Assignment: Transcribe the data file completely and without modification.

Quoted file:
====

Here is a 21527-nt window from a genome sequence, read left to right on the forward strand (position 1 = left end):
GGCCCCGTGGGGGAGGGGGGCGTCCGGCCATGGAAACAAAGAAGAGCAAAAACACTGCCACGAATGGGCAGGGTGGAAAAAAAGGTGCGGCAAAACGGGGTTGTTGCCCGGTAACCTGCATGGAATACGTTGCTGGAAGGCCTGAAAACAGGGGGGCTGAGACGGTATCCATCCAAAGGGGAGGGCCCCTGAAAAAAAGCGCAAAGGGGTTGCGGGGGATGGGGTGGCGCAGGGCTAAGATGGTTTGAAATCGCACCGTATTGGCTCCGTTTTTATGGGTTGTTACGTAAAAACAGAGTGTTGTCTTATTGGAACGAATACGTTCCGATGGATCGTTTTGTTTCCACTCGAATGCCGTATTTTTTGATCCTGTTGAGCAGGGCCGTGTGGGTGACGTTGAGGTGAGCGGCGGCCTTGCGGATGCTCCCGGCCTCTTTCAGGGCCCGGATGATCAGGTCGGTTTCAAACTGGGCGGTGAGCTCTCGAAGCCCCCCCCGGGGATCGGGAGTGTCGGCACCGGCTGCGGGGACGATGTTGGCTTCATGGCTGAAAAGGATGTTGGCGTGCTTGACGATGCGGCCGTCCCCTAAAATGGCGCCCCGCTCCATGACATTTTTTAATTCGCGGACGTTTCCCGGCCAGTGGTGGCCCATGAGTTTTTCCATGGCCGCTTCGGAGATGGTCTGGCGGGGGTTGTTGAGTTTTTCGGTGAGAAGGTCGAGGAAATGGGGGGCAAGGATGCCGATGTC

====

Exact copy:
Here is a 21527-nt window from a genome sequence, read left to right on the forward strand (position 1 = left end):
GGCCCCGTGGGGGAGGGGGGCGTCCGGCCATGGAAACAAAGAAGAGCAAAAACACTGCCACGAATGGGCAGGGTGGAAAAAAAGGTGCGGCAAAACGGGGTTGTTGCCCGGTAACCTGCATGGAATACGTTGCTGGAAGGCCTGAAAACAGGGGGGCTGAGACGGTATCCATCCAAAGGGGAGGGCCCCTGAAAAAAAGCGCAAAGGGGTTGCGGGGGATGGGGTGGCGCAGGGCTAAGATGGTTTGAAATCGCACCGTATTGGCTCCGTTTTTATGGGTTGTTACGTAAAAACAGAGTGTTGTCTTATTGGAACGAATACGTTCCGATGGATCGTTTTGTTTCCACTCGAATGCCGTATTTTTTGATCCTGTTGAGCAGGGCCGTGTGGGTGACGTTGAGGTGAGCGGCGGCCTTGCGGATGCTCCCGGCCTCTTTCAGGGCCCGGATGATCAGGTCGGTTTCAAACTGGGCGGTGAGCTCTCGAAGCCCCCCCCGGGGATCGGGAGTGTCGGCACCGGCTGCGGGGACGATGTTGGCTTCATGGCTGAAAAGGATGTTGGCGTGCTTGACGATGCGGCCGTCCCCTAAAATGGCGCCCCGCTCCATGACATTTTTTAATTCGCGGACGTTTCCCGGCCAGTGGTGGCCCATGAGTTTTTCCATGGCCGCTTCGGAGATGGTCTGGCGGGGGTTGTTGAGTTTTTCGGTGAGAAGGTCGAGGAAATGGGGGGCAAGGATGCCGATGTC